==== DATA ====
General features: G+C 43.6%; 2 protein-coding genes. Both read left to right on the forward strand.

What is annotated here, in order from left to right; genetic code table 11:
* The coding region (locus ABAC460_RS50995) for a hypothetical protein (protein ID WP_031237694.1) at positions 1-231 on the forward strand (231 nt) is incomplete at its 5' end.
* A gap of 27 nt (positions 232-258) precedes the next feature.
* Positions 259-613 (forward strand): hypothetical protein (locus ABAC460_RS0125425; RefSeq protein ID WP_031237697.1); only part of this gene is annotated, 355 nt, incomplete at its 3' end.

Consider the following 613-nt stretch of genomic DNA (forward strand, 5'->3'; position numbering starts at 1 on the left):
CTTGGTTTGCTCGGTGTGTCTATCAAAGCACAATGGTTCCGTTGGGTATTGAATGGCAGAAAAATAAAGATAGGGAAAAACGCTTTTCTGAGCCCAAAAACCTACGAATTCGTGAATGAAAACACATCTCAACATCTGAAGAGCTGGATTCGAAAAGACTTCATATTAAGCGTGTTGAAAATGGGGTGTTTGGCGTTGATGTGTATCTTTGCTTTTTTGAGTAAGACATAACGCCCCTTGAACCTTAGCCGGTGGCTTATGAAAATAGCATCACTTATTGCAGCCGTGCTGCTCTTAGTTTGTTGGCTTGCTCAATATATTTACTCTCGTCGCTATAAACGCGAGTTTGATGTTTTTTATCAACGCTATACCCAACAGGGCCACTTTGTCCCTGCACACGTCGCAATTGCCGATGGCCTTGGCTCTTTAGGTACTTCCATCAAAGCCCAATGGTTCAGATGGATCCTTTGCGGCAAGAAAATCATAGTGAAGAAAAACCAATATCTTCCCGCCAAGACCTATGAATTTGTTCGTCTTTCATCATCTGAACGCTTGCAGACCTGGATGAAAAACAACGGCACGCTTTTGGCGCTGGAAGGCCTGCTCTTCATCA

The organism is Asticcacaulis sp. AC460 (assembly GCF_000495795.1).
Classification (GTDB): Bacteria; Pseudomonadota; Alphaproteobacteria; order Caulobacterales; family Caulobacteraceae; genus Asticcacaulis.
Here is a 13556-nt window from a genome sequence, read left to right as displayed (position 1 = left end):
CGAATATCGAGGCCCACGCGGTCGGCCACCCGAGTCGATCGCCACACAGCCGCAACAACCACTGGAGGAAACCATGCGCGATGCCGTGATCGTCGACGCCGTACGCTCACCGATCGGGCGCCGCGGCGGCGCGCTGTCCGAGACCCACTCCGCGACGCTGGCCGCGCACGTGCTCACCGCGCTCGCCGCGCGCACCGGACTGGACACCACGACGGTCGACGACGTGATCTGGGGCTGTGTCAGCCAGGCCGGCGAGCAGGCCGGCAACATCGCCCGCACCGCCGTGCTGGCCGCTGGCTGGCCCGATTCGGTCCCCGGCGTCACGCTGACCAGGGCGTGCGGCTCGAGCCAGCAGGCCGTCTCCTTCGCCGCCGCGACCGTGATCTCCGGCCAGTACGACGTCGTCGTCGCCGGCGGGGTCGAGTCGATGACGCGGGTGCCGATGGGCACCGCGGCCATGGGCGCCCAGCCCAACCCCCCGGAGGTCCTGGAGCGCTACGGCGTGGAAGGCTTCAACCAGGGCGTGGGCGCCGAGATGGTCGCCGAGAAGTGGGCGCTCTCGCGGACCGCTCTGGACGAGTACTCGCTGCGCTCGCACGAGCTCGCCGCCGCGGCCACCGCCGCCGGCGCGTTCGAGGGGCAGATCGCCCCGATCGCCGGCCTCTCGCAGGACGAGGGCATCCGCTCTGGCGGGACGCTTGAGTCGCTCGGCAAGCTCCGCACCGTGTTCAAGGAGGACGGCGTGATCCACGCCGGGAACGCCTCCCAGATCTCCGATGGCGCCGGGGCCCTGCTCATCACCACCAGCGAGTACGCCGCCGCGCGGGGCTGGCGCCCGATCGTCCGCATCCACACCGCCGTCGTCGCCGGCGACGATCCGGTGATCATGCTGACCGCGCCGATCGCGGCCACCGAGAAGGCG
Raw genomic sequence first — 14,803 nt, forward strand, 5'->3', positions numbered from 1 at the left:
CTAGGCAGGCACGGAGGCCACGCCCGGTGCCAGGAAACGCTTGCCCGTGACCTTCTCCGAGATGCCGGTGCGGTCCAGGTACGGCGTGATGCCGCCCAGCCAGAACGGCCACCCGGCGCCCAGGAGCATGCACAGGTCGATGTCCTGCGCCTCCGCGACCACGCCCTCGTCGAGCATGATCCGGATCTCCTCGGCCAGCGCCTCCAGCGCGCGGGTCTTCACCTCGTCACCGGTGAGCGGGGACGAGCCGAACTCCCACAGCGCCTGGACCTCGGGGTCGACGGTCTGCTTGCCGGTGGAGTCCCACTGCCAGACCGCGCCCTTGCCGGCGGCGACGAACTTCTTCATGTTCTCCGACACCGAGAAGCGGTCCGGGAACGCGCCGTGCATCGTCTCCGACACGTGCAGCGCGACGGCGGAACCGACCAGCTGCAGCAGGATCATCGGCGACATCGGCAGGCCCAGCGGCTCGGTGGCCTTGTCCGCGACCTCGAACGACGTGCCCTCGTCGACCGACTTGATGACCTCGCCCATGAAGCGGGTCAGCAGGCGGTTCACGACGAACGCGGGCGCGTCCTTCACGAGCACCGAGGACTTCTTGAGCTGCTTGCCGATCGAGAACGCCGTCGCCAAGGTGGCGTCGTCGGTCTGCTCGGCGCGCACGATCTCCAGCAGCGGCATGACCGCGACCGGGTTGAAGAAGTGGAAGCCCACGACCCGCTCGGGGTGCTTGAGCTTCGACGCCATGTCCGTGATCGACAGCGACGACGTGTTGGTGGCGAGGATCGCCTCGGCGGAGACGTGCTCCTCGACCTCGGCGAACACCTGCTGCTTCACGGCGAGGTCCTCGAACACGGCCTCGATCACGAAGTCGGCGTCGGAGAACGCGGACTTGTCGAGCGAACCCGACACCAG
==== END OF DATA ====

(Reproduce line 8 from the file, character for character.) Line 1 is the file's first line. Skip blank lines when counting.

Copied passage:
The organism is Asticcacaulis sp. AC460 (assembly GCF_000495795.1).